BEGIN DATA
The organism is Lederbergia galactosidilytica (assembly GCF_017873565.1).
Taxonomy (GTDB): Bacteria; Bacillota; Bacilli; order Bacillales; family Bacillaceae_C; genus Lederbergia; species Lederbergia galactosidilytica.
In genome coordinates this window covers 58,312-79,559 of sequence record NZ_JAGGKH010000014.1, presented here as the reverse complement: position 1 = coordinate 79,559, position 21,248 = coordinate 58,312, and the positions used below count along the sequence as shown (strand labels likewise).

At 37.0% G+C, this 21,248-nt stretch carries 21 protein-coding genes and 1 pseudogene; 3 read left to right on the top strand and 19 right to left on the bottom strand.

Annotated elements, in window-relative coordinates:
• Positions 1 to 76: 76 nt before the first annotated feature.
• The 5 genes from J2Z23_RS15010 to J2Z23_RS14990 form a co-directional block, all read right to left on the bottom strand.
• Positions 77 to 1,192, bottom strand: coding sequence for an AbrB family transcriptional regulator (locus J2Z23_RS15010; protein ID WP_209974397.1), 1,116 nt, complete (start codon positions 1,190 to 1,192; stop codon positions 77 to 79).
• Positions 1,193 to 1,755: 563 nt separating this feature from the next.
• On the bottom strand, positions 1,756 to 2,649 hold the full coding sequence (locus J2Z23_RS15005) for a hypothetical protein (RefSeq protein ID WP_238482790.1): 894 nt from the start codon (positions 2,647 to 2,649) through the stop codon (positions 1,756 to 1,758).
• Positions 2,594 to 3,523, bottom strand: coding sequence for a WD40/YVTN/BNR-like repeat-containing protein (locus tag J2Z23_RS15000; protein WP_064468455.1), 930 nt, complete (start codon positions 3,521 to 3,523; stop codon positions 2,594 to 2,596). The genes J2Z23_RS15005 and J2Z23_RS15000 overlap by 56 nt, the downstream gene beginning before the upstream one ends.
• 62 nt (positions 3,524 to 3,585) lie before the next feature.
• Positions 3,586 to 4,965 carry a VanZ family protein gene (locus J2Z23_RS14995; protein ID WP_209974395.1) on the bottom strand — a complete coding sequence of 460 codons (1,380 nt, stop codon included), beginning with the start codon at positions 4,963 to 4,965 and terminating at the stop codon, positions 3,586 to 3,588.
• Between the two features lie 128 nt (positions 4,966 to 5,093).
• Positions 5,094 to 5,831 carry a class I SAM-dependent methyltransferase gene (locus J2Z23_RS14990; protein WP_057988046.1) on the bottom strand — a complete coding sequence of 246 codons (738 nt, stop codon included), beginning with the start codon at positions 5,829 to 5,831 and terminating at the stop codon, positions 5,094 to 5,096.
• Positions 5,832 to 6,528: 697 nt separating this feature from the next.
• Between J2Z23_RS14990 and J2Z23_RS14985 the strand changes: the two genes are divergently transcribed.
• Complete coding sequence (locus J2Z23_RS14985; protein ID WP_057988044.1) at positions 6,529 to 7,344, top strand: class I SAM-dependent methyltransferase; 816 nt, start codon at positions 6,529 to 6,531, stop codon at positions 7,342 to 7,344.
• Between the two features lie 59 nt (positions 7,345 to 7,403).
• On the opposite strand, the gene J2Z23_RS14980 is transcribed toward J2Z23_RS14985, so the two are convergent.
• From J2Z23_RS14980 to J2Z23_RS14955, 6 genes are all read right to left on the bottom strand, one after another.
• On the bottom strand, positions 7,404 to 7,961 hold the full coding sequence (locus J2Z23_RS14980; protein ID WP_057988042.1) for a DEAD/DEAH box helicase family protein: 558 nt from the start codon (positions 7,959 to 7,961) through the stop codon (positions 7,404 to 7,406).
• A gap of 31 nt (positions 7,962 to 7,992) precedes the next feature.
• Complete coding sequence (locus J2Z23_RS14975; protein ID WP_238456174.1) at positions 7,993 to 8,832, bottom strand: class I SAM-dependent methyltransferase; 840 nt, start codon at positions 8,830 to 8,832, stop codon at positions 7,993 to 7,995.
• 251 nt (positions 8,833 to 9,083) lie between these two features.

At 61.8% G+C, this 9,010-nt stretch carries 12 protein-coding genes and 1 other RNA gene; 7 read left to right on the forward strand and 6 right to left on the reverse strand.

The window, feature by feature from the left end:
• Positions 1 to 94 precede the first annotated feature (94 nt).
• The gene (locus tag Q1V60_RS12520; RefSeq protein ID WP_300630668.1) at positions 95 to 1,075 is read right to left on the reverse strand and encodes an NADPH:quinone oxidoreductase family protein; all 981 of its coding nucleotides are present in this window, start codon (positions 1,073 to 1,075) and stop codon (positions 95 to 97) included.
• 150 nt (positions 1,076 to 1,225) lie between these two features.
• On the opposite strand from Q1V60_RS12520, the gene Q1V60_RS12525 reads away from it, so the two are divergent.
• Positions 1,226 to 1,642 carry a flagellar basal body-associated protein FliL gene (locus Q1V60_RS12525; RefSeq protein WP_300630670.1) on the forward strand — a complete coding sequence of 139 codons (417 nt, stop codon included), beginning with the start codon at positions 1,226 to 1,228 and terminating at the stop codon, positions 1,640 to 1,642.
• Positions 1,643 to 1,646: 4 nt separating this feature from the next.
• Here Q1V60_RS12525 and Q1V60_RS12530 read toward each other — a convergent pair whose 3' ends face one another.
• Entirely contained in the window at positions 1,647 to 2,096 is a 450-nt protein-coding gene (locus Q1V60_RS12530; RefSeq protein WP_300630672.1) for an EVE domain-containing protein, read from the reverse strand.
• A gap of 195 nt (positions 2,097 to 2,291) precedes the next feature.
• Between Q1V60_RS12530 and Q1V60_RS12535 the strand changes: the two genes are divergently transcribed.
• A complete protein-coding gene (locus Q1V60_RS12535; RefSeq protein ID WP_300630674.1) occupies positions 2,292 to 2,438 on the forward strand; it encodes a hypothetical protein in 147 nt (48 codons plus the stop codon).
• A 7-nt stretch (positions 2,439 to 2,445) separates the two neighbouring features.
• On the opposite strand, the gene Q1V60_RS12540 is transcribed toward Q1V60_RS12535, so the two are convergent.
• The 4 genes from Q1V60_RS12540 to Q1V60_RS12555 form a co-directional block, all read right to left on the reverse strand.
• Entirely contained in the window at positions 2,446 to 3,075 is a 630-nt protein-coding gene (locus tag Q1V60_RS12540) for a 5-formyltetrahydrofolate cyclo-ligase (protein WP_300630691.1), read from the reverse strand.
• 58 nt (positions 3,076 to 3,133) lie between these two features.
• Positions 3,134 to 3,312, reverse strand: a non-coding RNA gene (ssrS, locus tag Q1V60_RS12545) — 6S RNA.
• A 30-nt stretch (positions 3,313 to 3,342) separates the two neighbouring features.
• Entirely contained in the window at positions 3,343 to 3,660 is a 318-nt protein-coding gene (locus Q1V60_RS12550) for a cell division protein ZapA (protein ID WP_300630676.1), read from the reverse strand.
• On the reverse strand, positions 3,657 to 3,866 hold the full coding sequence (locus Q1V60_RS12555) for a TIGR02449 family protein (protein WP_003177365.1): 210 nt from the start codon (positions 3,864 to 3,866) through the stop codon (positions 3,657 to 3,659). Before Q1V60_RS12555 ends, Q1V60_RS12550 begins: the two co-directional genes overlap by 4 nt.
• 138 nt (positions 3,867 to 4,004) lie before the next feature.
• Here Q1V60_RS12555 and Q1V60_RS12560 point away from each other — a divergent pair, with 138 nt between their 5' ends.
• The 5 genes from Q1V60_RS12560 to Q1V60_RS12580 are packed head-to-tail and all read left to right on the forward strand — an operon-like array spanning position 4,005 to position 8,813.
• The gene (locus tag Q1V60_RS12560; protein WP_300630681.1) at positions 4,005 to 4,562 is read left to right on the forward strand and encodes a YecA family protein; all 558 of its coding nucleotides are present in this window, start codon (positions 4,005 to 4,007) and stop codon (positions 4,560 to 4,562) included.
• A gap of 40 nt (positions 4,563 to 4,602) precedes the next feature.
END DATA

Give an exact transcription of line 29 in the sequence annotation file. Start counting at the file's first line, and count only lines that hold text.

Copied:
• The gene (locus tag Q1V60_RS12520; RefSeq protein ID WP_300630668.1) at positions 95 to 1,075 is read right to left on the reverse strand and encodes an NADPH:quinone oxidoreductase family protein; all 981 of its coding nucleotides are present in this window, start codon (positions 1,073 to 1,075) and stop codon (positions 95 to 97) included.